Components of the Query

Each query to the database must be created using the following structure.

Base URL + GetPropertyFunction + State + County + ZipCode + StreetAddress + Unique API Key

The user must provide the correct State, County, ZipCode and StreetAddress, while No Flood Florida provides each client a unique API Key. The API key allows for authentication of our users. An example property is explored below.

Property of Interest - 5755 Fieldspring Ave, New Port Richey, FL 34655

Full API URL - "https://us-central-flood-score.cloudfunctions.net/getProperty?state=Florida&county=Pasco&zip=34655&streetAddress=5755 FIELDSPRING AVE&apiKey=XMvZofZyINaIix5AqvQWx3cj8FVQYvZD"

*Note: Notice how the street address format is submitted with all capitals, this is the convention adopted by No Flood Florida

Over the years, I have gained a limited (although increasing) programming experience beginning with Visual Basic (Excel) and transitioning to Python in recent years (the GIS based programs we use are built upon Python libraries). Here is an example for how the API request could be structured using the Python language:

import requests

url = "https://us-central1-flood-score.cloudfunctions.net/getProperty?state=Florida&county=Pasco&zip=34655&streetAddress=5755 FIELDSPRING AVE&apiKey=XMvZofZyINaIix5AqvQWx3cj8FVQYvZD"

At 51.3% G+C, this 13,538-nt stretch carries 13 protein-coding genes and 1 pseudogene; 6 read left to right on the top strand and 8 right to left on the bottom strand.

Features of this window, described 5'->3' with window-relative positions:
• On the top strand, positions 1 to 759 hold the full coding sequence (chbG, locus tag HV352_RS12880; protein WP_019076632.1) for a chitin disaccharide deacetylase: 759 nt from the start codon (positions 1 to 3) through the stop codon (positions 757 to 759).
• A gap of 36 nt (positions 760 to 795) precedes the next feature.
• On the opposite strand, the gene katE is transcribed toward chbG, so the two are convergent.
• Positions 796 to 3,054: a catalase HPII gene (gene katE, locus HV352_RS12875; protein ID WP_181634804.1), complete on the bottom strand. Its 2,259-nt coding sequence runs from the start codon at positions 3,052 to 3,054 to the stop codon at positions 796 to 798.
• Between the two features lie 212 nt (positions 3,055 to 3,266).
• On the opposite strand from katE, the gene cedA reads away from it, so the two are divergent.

payload = {}
headers= {}

response = requests.request("GET", url, headers=headers, data = payload)

print(response.text.encode('utf8'))

The executed API request returns JSON type datasets that consist of key:value pairs, where the Keys represent the different pieces of data we are defining through our overall GIS processing and the values are the specific information for the property of interest. The code above also returns the original request details for diagnosing potential issues with the request (most often this is related to the formatting of the streetAddress field):

"properties":[{"FULLADD":"5755 FIELDSPRING AVE, NEW PORT RICHEY, FL 34655","PROPSTATE":"FL","Community":"PASCO COUNTY","FEMABFE":"13.78","PROPCITY":"NEW PORT RICHEY","FEMAEFFDT":"9/26/2014","PROPADD":"5755 FIELDSPRING AVE","PREPOST1":"1","SQFT":"3632","BLDDATE":"1989","NFFID":"Pasco1433860","LOMA":"3","CRS":"6","FEMAZONE":"AE, FLOODWAY","InitFIRM":"1981","PROPZIP":"34655","STRUCPCT":"100","SGE":"16.74"}]

"request":{"state":"Florida","county":"Pasco","zip":"34655","streetAddress":"5755 FIELDSPRING AVE"}}'

Here is a visualization of this property, noting the high recommendation to look into the Letter of Map Amendment (LOMA) process due issues with floodplain delineation and the underlying terrain - the building structure is actually much higher than the effective Base Flood Elevation (BFE):

This image and limited property information can also be found through searching on our free screening tool that is available on our homepage.

Available Data

The following data fields are available for all properties within the database: